Bluffing the Continuation Bet – Part 1
Bluffing the Continuation Bet – Part 1
A player has raised in mid position, and you make the call from the small blind with . The flop misses you completely, coming . You check, and your opponent bets two thirds of the pot. You have no idea what he has, but you do know that he tends to make a continuation bet on the flop with a massive range of hands.
The flop has a very dry texture, and so he may well bet with any number of hands. Let’s look at the list of hands that he is likely to bet with:
– An overpair, or
– A set
– Any hand including a queen for top pair
– Any hand including a 7 or 3, for middle or bottom pair
– Any any other pocket pair, from down to
– An ace high hand, e.g.
– An outright bluff
If we look at these lists, it is only really in three categories of an overpair, set or top pair that our opponent can feel confident about his hand. Moreover, the overpair and set possibilities will come up far less often than the group of the pocket pairs, and indeed ace high hands.
Our conclusion is that a check-raise is a move that would be difficult for our opponent to contend with in many of the scenarios.
This idea is integral to a tricky aggressive game. It uses the knowledge that many hands miss many flops. This knowledge is normally the weapon of the continuation bettor, but we are turning it against him. The check-raise is seen to be a very strong play, and you will be suspected of bluffing less often.
Let’s have a look at some of the ideas behind this part of the game:
What is the right kind of flop?
The best kind of flop is one with a dry texture, i.e. a flop which offers few possibilities for a made hand, or for a draw. If there are many draws available on a flop like , the move is far less effective as your opponent may call you on a draw despite believing that he is behind.
So, the best flops are unconnected, have no cards of the same suit, and have a lack of broadway cards (ten up to ace). The best scenario is to have one high card, ideally a queen or a king, so that you can represent you have hit it. If you make a move against your opponent on a flop as low as , you are less likely to succeed than on a board. On the first flop, your opponent will find it difficult to put you on a strong hand, and is more likely to hold on to any pocket pair, or even a hand like high.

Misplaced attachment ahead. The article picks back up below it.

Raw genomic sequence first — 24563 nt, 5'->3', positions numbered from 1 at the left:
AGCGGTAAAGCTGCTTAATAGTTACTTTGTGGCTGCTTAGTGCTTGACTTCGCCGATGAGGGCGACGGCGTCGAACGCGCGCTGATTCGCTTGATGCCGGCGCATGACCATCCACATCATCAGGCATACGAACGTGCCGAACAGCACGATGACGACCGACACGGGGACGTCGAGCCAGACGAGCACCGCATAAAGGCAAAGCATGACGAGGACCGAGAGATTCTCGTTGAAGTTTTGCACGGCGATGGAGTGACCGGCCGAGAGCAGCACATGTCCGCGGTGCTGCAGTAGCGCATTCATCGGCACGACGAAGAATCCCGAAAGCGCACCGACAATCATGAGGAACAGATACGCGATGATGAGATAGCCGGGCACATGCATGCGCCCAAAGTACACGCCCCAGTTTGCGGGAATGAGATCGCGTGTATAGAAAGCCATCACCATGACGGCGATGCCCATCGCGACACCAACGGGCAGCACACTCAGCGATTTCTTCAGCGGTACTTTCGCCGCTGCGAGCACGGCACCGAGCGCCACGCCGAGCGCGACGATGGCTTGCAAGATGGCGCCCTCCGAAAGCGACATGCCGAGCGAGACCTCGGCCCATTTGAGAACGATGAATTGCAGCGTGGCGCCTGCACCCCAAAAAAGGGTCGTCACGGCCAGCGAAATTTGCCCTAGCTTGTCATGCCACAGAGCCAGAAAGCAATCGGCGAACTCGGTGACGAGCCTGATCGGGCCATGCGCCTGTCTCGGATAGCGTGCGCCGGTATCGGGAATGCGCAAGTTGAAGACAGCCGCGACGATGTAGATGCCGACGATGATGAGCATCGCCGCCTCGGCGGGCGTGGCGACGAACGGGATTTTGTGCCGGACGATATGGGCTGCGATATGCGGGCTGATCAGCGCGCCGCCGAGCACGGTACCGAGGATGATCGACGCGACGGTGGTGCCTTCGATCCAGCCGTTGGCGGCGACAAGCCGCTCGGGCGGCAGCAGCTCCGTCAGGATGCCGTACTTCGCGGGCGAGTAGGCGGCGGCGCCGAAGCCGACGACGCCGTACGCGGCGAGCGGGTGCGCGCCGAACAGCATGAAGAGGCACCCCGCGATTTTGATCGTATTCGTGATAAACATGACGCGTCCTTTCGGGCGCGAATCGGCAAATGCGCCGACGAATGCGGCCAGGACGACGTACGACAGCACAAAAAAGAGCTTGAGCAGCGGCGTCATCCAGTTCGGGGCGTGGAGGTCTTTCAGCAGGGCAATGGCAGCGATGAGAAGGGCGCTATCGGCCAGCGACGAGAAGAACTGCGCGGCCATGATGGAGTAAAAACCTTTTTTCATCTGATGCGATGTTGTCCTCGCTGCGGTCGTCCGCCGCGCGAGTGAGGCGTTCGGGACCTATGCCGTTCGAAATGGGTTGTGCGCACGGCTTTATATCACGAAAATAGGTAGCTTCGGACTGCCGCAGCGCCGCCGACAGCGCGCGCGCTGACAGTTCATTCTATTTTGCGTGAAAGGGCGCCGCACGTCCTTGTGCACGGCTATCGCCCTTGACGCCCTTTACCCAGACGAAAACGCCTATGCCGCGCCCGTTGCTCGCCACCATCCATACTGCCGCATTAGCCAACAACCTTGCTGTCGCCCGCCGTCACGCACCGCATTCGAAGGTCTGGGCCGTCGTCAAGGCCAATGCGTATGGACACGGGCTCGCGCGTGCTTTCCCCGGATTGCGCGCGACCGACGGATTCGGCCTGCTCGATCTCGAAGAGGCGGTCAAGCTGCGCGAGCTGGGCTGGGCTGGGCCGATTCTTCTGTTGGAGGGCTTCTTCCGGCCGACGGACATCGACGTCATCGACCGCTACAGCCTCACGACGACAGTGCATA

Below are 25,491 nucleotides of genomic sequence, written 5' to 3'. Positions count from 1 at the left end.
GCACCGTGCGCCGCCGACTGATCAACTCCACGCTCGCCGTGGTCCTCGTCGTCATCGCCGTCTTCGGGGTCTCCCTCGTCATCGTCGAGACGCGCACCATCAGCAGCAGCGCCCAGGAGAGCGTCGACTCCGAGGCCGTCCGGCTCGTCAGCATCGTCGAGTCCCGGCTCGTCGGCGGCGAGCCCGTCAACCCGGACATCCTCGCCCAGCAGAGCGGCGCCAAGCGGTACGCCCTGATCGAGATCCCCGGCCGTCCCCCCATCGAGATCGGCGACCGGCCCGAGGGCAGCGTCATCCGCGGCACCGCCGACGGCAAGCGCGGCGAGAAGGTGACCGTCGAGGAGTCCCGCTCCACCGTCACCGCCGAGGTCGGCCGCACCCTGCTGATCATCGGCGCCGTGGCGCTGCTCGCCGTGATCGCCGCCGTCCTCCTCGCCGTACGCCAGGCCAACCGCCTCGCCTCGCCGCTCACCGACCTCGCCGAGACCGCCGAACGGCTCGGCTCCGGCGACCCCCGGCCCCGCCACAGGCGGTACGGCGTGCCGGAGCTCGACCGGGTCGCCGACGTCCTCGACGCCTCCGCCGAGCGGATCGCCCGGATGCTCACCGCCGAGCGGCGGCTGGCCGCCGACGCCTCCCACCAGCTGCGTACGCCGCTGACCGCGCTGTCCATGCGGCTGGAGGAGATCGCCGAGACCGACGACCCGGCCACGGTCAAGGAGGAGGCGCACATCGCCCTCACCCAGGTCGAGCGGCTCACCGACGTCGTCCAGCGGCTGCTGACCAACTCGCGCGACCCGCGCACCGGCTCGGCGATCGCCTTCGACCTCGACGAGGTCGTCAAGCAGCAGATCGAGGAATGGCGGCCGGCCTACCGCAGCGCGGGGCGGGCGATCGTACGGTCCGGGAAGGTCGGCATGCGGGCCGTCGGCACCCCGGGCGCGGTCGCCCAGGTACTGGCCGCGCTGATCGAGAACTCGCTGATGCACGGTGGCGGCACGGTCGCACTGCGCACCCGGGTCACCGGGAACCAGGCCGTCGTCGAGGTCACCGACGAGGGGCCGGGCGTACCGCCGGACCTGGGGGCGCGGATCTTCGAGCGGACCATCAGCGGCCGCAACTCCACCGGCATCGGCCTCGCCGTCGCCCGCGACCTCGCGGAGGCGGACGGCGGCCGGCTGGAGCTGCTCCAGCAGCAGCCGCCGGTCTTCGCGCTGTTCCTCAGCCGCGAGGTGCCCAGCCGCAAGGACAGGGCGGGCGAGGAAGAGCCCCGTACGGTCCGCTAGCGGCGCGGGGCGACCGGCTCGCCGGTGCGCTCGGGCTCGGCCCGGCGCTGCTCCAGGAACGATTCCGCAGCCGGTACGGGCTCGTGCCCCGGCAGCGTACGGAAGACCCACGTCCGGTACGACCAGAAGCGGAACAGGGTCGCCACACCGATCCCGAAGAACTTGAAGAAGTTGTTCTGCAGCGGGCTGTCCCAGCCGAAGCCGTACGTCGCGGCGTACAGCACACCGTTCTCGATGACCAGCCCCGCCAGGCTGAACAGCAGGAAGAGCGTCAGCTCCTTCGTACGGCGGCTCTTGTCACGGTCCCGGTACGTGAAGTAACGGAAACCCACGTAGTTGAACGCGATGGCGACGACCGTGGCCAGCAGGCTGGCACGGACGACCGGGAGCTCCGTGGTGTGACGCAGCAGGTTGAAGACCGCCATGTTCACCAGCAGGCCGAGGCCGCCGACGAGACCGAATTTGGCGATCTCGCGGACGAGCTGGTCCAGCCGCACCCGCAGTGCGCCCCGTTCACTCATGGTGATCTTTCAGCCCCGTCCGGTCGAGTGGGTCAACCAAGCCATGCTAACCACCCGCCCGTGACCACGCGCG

So, the ideal boards on which to move are, for example,
but the situation does not have to be perfect, and the following boards offer a good chance for success
What is the right way in which to bluff?
As with many outright bluffs in poker, the most effective move is often made in two stages. A check-raise followed by a decent bet on the turn looks like a very strong play, and will put real pressure on your opponent.
To this end, it can be effective to make a small check-raise on the flop, and follow it up with a good bet on the turn. The small flop move has the added advantage that your opponent may helpfully warn you to halt the move by re-raising. This may signal he has a strong hand, and even if he himself is bluffing, it gives you a warning that this is a hand on which he is ready to stand up to you. You can get away for cheaper than you might have done.
If you make a very large raise on the flop, it challenges your opponent to make his decision right there. If he does commit a lot of chips with a call, it becomes far less likely that he will pass on a later street. The beauty of the small check-raise is that your opponent will call with some weaker hands than usual because you are offering him a good price, and will pass most of these new hands to your turn bet. You are adding a group of hands to the range which will bring about the ideal scenario for you- a call followed by a pass.
Read more on countering the continuation bet in the next article. Until then, all the best at the tables – TrickyRock